In its final years, the City Hall station was not open at night and on Sundays,[56] when trains continued to South Ferry.[57] The majority of passengers used the Brooklyn Bridge station, which was only about 600 feet (180 m) away.[56][57] The Brooklyn Bridge IRT station provided both local and express service, including trains to Brooklyn,[2]: 8 [57][58] and it was much closer to the Brooklyn Bridge streetcar terminal and the BMT's Park Row elevated station.[52] Given the extensive renovations that would have been required to bring the station up to modern standards, and the fact that the city wanted to improve City Hall Park by removing the entrance kiosks, the city decided to close it instead.[57][58] The final day of service was December 31, 1945.[5][59] The station recorded 255,000 entries in its final year, compared to the Brooklyn Bridge station, which had 14 million entries.[60] This amounted to about 800 entries per day.[56][57]

Post-closure[edit]

View of the City Hall station from the rear of the platform, in 2018

The New York Transit Museum (NYTM) considered the City Hall station as a possible location in 1965.[61] The museum ultimately decided to move to the abandoned Court Street station in Brooklyn.[60] The station occasionally was used for tours after its closure, including in 1979 for an event celebrating the subway's 75th anniversary.[62] In 1979, the New York City Landmarks Preservation Commission designated the City Hall station as a city landmark, along with eleven other stations on the original IRT.[6][63]

Proposals for reuse[edit]

By the 1980s, Mayor Ed Koch suggested allowing a restaurant to open in the old station as part of a larger plan to renovate City Hall Park. As part of this plan, replicas of the IRT's original cast-iron entrance kiosks would have been built.[64] Civic leaders and city officials visited the station in July 1986. Ross Sandler, the city's transportation commissioner and a proponent of the station's reopening, lamented that the station was a "designated landmark that people can't visit".[65] The plan had still not advanced over a year later, when parks commissioner Henry J. Stern said the station's restoration was dependent on whether funding to renovate City Hall Park was secured.[66] Ultimately, the idea was overruled by the New York City Police Department, which expressed concerns that the station's location beneath New York City Hall was a security vulnerability.[54]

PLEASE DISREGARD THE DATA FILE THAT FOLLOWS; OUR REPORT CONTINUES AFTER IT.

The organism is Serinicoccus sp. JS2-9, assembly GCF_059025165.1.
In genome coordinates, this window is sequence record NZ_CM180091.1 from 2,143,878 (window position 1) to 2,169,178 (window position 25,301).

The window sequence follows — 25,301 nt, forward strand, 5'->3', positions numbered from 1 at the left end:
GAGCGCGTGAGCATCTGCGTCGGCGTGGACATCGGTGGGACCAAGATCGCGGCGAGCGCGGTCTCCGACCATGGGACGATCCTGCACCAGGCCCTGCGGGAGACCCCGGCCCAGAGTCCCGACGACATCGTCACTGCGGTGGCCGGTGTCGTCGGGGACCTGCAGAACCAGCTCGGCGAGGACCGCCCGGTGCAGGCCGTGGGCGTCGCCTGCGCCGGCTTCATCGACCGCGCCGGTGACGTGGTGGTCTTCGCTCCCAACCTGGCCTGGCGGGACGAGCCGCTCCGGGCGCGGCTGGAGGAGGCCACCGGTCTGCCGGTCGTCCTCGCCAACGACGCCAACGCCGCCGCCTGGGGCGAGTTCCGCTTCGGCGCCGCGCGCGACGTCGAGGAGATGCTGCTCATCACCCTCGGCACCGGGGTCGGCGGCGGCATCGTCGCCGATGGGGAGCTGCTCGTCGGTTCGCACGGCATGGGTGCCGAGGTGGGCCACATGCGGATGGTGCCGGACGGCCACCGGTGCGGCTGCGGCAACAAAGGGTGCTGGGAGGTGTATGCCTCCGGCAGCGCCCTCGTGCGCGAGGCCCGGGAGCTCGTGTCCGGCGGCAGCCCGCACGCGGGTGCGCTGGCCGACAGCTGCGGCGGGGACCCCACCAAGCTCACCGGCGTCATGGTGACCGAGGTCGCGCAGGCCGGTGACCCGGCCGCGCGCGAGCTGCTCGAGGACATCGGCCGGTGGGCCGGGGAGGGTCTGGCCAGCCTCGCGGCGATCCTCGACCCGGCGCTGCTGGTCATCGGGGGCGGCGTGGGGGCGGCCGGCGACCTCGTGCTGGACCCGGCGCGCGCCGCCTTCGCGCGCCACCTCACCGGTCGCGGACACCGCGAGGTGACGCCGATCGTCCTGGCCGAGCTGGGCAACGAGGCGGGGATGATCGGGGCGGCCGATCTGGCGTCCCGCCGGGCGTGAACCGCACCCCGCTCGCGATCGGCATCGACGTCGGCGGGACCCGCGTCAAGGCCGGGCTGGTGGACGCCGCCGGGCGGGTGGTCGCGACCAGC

In April 1995, the NYTM sought funding to reopen the station as a branch of the museum.[60][67][68] The New York City Transit Authority (NYCTA) estimated that about $1 million would be needed just to reopen the station,[68] though the NYTM wished to raise $3.5 million.[67] The museum had secured a $750,000 federal grant and a $350,000 grant from the NYCTA by that November.[69] By 1997, some $2 million in state and federal funding had been allocated.[60] Had the NYTM branch been built, it would have contained two entrances from street level.[70] Early the next year, MTA officials started refurbishing the station's corridors and offered up to $5 million for underground repairs to City Hall Park, which at the time was being renovated. However, in late 1998, the administration of mayor Rudy Giuliani rejected the proposal, citing security risks in the area around City Hall after terrorist bombings in Nairobi and Dar es Salaam.[71] Plans for the museum annex were abandoned and museum tours ceased for several years.[71][70] The MTA did spend $2 million to repair structural issues at the City Hall station.[70]

21st century[edit]

By 2001, the NYCTA planned to temporarily reopen the station for the subway's 100th anniversary in 2004.[72] The station was listed on the National Register of Historic Places in 2004.[2] For the subway's Centennial Celebration the same year, one of the street entrances was restored, and the station was opened for the duration of the celebration. Otherwise, the station is now used only as an emergency exit. By the mid-2000s, the staff of the Transit Museum were again conducting tours of the station.[73][74] Only NYTM members were allowed on these tours.[53][74] Unlike other abandoned New York City Subway stations, there was generally little graffiti or dust in the City Hall station.[75] The station remained in good condition in 2019, though only one of the original skylights remained.[54]